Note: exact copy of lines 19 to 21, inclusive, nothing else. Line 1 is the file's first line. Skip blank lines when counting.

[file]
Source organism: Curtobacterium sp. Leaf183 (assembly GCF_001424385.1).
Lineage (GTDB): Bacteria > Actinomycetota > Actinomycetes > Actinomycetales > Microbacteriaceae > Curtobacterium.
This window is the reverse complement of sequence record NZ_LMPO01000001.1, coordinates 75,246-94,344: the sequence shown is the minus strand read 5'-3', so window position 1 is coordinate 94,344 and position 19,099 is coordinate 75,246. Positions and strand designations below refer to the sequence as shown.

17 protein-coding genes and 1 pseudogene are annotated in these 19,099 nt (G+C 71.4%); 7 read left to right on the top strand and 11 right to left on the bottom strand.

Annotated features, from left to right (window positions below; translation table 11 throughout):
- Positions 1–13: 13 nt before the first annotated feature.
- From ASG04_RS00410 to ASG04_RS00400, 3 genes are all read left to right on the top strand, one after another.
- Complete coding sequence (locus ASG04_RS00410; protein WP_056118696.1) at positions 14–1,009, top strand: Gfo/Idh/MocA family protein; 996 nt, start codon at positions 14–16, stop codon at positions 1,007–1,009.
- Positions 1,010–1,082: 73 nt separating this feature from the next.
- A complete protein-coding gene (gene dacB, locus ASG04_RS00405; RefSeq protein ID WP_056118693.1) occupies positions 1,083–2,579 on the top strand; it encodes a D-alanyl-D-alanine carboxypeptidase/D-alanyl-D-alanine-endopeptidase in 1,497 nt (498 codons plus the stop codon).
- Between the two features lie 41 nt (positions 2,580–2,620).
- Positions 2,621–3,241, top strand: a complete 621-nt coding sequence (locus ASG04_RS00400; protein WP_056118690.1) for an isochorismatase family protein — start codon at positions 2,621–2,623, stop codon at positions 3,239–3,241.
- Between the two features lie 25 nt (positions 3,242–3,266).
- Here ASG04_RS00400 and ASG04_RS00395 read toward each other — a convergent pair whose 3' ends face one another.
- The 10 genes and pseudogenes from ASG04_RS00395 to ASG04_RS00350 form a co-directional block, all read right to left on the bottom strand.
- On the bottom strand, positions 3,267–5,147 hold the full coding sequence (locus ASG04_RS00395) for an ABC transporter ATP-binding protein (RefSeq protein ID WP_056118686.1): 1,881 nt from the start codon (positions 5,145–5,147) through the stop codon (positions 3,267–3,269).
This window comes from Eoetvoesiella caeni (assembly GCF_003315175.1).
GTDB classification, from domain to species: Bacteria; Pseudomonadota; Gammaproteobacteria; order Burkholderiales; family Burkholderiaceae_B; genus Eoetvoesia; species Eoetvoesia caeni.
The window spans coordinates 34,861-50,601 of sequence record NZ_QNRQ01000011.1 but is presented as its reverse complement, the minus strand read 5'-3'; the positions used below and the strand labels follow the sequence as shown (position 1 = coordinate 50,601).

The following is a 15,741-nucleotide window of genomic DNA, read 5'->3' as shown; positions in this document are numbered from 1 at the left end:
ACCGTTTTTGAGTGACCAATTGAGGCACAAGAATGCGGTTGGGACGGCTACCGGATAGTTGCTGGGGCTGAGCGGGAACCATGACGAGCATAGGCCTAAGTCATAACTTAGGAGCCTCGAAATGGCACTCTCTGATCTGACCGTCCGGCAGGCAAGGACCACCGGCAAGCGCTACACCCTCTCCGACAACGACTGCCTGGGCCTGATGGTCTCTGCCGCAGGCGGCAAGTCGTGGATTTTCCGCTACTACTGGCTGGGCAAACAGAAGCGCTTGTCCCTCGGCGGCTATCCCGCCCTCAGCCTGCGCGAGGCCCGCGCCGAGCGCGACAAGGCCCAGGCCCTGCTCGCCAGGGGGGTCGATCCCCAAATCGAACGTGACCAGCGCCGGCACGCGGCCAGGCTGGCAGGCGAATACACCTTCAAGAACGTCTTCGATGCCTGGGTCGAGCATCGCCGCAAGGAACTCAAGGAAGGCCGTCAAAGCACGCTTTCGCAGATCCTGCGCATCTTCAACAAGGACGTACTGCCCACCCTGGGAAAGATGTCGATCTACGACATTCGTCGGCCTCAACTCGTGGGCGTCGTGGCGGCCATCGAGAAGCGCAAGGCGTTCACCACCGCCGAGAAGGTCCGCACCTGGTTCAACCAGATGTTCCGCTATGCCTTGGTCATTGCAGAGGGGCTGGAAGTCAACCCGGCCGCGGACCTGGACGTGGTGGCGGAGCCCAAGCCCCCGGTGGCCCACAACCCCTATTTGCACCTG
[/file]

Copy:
The window spans coordinates 34,861-50,601 of sequence record NZ_QNRQ01000011.1 but is presented as its reverse complement, the minus strand read 5'-3'; the positions used below and the strand labels follow the sequence as shown (position 1 = coordinate 50,601).

The following is a 15,741-nucleotide window of genomic DNA, read 5'->3' as shown; positions in this document are numbered from 1 at the left end:
ACCGTTTTTGAGTGACCAATTGAGGCACAAGAATGCGGTTGGGACGGCTACCGGATAGTTGCTGGGGCTGAGCGGGAACCATGACGAGCATAGGCCTAAGTCATAACTTAGGAGCCTCGAAATGGCACTCTCTGATCTGACCGTCCGGCAGGCAAGGACCACCGGCAAGCGCTACACCCTCTCCGACAACGACTGCCTGGGCCTGATGGTCTCTGCCGCAGGCGGCAAGTCGTGGATTTTCCGCTACTACTGGCTGGGCAAACAGAAGCGCTTGTCCCTCGGCGGCTATCCCGCCCTCAGCCTGCGCGAGGCCCGCGCCGAGCGCGACAAGGCCCAGGCCCTGCTCGCCAGGGGGGTCGATCCCCAAATCGAACGTGACCAGCGCCGGCACGCGGCCAGGCTGGCAGGCGAATACACCTTCAAGAACGTCTTCGATGCCTGGGTCGAGCATCGCCGCAAGGAACTCAAGGAAGGCCGTCAAAGCACGCTTTCGCAGATCCTGCGCATCTTCAACAAGGACGTACTGCCCACCCTGGGAAAGATGTCGATCTACGACATTCGTCGGCCTCAACTCGTGGGCGTCGTGGCGGCCATCGAGAAGCGCAAGGCGTTCACCACCGCCGAGAAGGTCCGCACCTGGTTCAACCAGATGTTCCGCTATGCCTTGGTCATTGCAGAGGGGCTGGAAGTCAACCCGGCCGCGGACCTGGACGTGGTGGCGGAGCCCAAGCCCCCGGTGGCCCACAACCCCTATTTGCACCTG